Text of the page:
“Preserving the Swiss Shtetls of Endingen and Lengnau”

Article in Hadassah Magazine by Alan Tigay, September 2017

Jewish Cemetery

5304 Endingen-Lengnau
Tel.: +41 56 242 15 46

The cemetery replaced an earlier Jewish burial place established in the early 17th century on a now-nonexistent island in the Rhine River; there are about 2,700 graves.

Photographic Documentation of the Jewish Cemetery, by Jono David


Geneva Jewish Community web site

Beth Yaakov Synagogue (Grande Synagogue; Ashkenazi synagogue)

Place de la Synagogue
1204 Geneva

The building, designed by the architect Jean-Henri Bachofen, was completed in 1859 and is marked by large dome above an octagonal base.

Article by Haim F. Ghiuzeli on the Bet Hatfutsot web site detailing the history and architecture of the synagogue.

Jewish Cemeteries

Geneva Jewish  Community web page on cemeteries

Old Jewish Cemetery

Rue de la Fontenette
1226 Carouge

Founded in the late 18th century and restored in 1996, the cemetery is located outside of Geneva in neighboring Carouge. There are some 720 burials. It was in use until 1920.

Veyrier Jewish Cemetery

Though serving Geneva, with its entrance in Switzerland, the cemetery grounds lie in France. This is because of a law in 1876 that barred denomination cemeteries in Switzerland.

“The Problem of Jewish Burials in Geneva, Switzerland”

Article about the cemeteries by Ronnie Nussenblatt, in Avotaynu, October 2010

Travel article on Jewish Geneva in Hadassah Magazine

Comprehensive article by Esther Hecht on Jewish sites, institutions, and facilities in the city.



63, rue du Parc
2300 La Chaux-de-Fonds

Designed in neo-Byzantine style by the Strasbourg architect  M. Kuder and located in the city center, the synagogue was dedicated in 1896. Landmarked as a monument of regional importance, it has an ornate interior (designed by local architect Gustave Clerc) and a tall central cupola — 32 metres in height — with a brightly colored tiled roof, topping an octagonal tambour with 24 windows. Celebrations were held in 2016 to mark its 120th anniversary.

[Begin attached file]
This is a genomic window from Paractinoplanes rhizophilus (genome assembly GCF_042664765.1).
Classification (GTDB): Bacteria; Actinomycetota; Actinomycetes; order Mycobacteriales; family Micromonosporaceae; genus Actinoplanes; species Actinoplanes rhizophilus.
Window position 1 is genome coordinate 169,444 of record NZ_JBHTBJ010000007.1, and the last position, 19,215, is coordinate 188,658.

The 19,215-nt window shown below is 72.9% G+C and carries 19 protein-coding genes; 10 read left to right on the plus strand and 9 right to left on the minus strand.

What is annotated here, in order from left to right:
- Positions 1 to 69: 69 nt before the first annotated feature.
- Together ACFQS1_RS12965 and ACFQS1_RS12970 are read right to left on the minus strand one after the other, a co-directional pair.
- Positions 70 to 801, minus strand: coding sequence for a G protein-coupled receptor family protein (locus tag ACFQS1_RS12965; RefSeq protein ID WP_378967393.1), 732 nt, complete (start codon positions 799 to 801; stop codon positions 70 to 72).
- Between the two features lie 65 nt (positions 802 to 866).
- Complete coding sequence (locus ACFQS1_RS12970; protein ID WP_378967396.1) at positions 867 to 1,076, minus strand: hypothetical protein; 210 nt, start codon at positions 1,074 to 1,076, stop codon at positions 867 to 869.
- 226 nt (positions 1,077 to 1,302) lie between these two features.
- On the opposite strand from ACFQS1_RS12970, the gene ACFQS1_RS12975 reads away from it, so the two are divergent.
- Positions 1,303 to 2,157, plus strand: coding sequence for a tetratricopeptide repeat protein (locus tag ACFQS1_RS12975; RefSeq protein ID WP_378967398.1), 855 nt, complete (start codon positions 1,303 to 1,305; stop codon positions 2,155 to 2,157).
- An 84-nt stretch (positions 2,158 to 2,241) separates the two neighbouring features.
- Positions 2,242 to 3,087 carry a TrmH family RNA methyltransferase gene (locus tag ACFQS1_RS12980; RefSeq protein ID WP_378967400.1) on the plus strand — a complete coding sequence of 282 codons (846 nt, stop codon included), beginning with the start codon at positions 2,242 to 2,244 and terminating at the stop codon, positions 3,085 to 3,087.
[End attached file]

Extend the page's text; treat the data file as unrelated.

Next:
See details about the architecture and history of the building (in French)

See detailed history and photos of the synagogue (in German)

See a Swiss TV video about the synagogue


Active Jewish community (the largest in Switzerland), with synagogues, Jewish cemeteries, and other infrastructure.


Löwenstrasse 10

Moorish-style synagogue build in 1884. Listed as a regional historic monument.

Information on the history and architecture of the synagogue in Alemannia-judaica (in German)

Lenthy wikipedia article on the synagogue

Jewish Cemeteries

There are two Jewish cemeteries, next to each other.

Jewish community web page on the cemeteries, with clickable maps.

Old Jewish Cemetery (Friedhof Unterer Friesenberg)

Friesenbergstrasse 160

In use from 1866 to the 1950s.

Photographic Documentation of the Friedhof Unterer Friesenberg (Old Jewish Cemetery), by Jono David

New Jewish Cemetery (Friedhof Oberer Friesenberg)

Friesenbergstrasse 330

Opened in the 1950s and currently in use.

Photographic Documentation of the New Jewish Cemetery, by Jono David